Eusebio: How Africa Changed Football

By | January 5th, 2014 | No Comments

On Sunday, January 5, Eusébio died of heart failure in Lisbon at the age of 71. Born Eusébio da Silva Ferreira in 1942 in what is today Maputo, Mozambique, he became the first African player to acquire global fame. Portugal has declared three days of national mourning in his honor. As per Eusébio’s wish, his coffin was carried to the center of the pitch at Benfica’s La Luz Stadium in an extraordinary ceremony on Monday (see video above). Fans created a memorial that enveloped his statue outside the stadium.

The striker’s standing in the game’s history was celebrated in two excellent obituaries published in today’s New York Times (read them here and here). Many would agree though that the most poetic tribute to Eusébio comes from Eduardo Galeano (click here to listen to the author read it).

Like most African boys, Eusébio grew up kicking makeshift footballs in the streets. As a teenager, he failed a trial with Desportivo, Benfica’s Mozambican subsidiary, because he showed up without proper boots so he joined rival Sporting instead. His big break came when he scored twice against Ferroviara de Araraquara from Brazil, which was touring Mozambique. José Carlos Bauer, the Ferroviara coach and a former member of Brazil’s World Cup team recommended Eusebio to Bela Guttmann, the legendary coach of Benfica. Guttmann was an ardent believer in overseas players and a globetrotting emigrant himself.

In 1961 Benfica signed Eusébio for £7500. Fast and strong, he had that rare combination of mobility, long-range shooting ability, and a striker’s instinct close to goal. These qualities, according to David Goldblatt, made him “perhaps the archetype of the modern football player.” He won 7 league titles , 2 Portuguese FA Cups, and a European Cup. In 1965 he was crowned the best player in Europe, three decades before Liberian striker George Weah, and was top scorer in the 1966 World Cup with nine goals.

He was idolized in Portugal and throughout Africa. His statistics spoke volumes: 317 goals in 301 matches with Benfica; 41 in 64 for Portugal—a record Cristiano Ronaldo has yet to surpass. Together with Pelé, Eusébio was instrumental in elevating the status of black players in world football. He “destroyed the nonsense that Africans could not play soccer—or rather could not learn to harness individual flair for the good of the team,” wrote Rob Hughes in the New York Times. He also exemplified how African labor benefited Portuguese football by providing athletic talent at affordable prices and making it more cosmopolitan.

“Eusébio represented a confident, glamorous, mobile new Africa on the world stage,” Sean Jacobs and Elliot Ross noted in their poignant tribute for Al Jazeera America. “But his remarkable historical achievement was to be the face of not one but two emerging continents. He helped, in his own way, to reshape the idea of Europe itself.”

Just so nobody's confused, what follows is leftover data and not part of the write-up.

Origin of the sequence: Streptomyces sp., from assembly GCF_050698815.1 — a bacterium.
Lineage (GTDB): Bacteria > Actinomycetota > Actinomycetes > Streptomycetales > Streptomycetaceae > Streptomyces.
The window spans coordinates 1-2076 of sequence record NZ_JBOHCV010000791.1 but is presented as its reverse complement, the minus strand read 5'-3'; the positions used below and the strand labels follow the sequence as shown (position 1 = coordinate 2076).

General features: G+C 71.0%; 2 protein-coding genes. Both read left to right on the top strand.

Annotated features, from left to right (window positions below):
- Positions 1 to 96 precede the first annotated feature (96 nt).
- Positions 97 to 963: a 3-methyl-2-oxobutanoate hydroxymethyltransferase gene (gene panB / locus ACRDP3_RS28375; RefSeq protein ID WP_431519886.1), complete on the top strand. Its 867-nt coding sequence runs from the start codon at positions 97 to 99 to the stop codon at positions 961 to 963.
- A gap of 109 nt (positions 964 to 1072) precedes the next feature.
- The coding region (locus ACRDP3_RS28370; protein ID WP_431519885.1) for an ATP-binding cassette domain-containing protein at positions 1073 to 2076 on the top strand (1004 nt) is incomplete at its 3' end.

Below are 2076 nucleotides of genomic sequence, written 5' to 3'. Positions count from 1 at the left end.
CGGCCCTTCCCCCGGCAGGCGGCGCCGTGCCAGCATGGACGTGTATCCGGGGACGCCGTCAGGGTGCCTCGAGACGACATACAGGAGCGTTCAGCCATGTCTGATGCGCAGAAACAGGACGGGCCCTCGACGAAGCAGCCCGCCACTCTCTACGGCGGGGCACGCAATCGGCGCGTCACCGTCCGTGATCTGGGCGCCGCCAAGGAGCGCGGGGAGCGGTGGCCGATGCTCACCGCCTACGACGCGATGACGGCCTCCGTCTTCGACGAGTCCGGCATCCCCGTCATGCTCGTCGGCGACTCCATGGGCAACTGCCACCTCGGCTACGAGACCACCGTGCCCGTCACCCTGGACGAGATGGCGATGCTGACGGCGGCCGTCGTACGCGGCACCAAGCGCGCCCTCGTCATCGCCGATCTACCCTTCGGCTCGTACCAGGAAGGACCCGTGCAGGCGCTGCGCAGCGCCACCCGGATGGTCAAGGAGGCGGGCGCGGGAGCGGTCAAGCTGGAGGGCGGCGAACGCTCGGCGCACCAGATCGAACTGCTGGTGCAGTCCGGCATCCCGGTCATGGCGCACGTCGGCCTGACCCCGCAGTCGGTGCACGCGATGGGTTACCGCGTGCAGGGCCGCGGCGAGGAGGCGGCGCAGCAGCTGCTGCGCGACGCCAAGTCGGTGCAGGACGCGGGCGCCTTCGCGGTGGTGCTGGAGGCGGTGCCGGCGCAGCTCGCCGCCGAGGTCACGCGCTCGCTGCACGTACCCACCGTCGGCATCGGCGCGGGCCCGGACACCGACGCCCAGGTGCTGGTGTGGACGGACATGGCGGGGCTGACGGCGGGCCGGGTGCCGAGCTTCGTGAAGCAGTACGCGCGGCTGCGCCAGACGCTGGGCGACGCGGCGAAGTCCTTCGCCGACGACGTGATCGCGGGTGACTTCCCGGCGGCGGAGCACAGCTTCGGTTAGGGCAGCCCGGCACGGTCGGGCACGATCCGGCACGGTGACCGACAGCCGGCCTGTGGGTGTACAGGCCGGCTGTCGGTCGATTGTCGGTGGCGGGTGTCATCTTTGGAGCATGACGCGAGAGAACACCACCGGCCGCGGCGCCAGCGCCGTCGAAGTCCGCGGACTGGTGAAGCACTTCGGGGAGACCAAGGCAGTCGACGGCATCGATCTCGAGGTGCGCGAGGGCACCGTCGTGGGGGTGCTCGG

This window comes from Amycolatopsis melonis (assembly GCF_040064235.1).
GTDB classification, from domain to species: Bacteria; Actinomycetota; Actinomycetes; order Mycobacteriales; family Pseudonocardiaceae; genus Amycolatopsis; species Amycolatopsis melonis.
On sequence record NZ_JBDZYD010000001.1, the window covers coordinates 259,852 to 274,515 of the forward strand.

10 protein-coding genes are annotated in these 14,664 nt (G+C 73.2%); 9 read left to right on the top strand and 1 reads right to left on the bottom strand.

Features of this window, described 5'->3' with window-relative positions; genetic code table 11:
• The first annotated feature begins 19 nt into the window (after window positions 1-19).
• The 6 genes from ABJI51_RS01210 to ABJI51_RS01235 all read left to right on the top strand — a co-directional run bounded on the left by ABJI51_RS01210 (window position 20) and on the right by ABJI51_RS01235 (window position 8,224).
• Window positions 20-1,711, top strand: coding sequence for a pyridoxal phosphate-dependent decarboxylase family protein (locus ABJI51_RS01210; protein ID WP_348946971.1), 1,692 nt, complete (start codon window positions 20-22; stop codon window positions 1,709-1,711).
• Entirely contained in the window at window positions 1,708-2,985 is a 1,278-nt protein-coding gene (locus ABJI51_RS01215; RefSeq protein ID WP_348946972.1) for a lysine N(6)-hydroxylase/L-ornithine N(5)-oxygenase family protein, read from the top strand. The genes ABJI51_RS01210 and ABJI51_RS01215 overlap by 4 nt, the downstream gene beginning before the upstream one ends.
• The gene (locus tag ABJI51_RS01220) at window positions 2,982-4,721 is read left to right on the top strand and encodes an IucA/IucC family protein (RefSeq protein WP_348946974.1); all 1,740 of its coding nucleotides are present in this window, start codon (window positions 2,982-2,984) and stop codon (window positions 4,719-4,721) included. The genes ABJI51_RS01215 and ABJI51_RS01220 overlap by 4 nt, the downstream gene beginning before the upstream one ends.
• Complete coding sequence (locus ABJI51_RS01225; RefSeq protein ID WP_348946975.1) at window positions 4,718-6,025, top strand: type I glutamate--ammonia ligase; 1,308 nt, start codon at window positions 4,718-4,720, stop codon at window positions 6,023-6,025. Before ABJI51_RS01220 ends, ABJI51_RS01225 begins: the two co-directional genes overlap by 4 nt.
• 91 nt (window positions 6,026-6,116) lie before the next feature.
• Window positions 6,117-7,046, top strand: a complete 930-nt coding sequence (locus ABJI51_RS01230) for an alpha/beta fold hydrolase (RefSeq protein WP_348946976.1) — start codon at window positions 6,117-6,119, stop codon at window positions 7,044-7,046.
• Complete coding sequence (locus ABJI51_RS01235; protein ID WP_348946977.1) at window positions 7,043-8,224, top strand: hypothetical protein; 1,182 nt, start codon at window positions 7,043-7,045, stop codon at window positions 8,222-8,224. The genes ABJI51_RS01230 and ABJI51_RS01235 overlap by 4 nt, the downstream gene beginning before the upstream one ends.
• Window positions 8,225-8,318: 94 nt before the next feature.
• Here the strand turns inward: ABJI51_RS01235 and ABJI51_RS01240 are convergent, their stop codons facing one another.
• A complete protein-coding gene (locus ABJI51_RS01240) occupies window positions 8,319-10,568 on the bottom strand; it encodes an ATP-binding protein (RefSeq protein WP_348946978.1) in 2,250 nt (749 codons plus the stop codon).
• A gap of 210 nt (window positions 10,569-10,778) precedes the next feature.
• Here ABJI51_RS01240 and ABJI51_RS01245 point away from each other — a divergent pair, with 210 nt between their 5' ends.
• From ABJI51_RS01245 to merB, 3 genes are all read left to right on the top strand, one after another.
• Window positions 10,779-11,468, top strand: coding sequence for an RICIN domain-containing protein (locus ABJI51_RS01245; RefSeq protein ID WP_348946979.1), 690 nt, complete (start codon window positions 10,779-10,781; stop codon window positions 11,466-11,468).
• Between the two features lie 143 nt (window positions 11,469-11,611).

This post draws on material from my book African Soccerscapes: How a Continent Changed the World’s Game (Ohio University Press, 2010).

Suggested Viewing/Reading:

Eusébio – Um Jogador de Todos os Tempos (documentary, in Portuguese)

Farewell Eusébio by Sports Illustrated’s Planet Fútbol

“Remembering Eusebio’s brief time in the NASL” by James Tyler with Shep Messing

A revolta popular em Maputo não continuar. Quando é a revolta de futebol de Moçambique?

By | September 7th, 2010 | 2 Comments

The Chappas from Central Maputo to Estadio Machava takes half an hour and costs the same as a loaf of bread. There were no barricades in Maputo on Sunday. All roads led to the Futebol.

It was difficult to detect the unease of recent days as expectant supporters cracked open bottles of “Doshem”, ripped into tetra pak cartons of cheap red wine and exchanged predictions. This was not a day for the usual colonial replica shirt. No Benfica. No Porto. No Sporting. You had to be wearing the Mambas red, and you especially meant business if your scarf or shirt was wrapped around your head.

My mini bus was bursting as it passed the monumental Mac Mahon brewery, home of the 2M, the “Doshem”. City blocks gave way to cabbage fields. Palm trees waved in the distance. It could have been a scene from “The Thin Red Line” were it not for the sight of four floodlight pylons. We were now immersed in a red sea of supporters, not even Moses could part, but the Chappas found a way.

What was it the man said, “Porque Goshem de futebol”. He forgot to add they also like their chicken. The barnyard creature was being crucified overroaring charcoal fires in fields all around the stadium. Coolers crammed with cervejas provided perfect pre match company. The women of Mozambique certainly understood the business of football.


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The Price of Loaves and Goals in Mozambique

By | September 3rd, 2010 | 4 Comments

Angela is mopping the again floor at Milanos. The Revolta Popular appears to have ran its course. A closer inspection reveals although most folk want to believe it is over…”more or less”, they say. The reality maybe somewhat different.

Angela made it to work, but many others have not. Some shops are open, but many are not. The schools are closed. The roads are not congested. A few Chappas (mini buses) work their regular routes. Spacious rides with extra leg room today.

I traversed as much of the city as I could in the past five hours. What I mean by “the city” is that which makes the cut on most of the tourist maps of Maputo, not including the predictably safe Embassy area of Sommerchield and the more exclusive Polana district, save for a visit to Maputo Central Hospital and the Josina Machel Secondary School. Here is what I heard and saw and felt from folks along the way.


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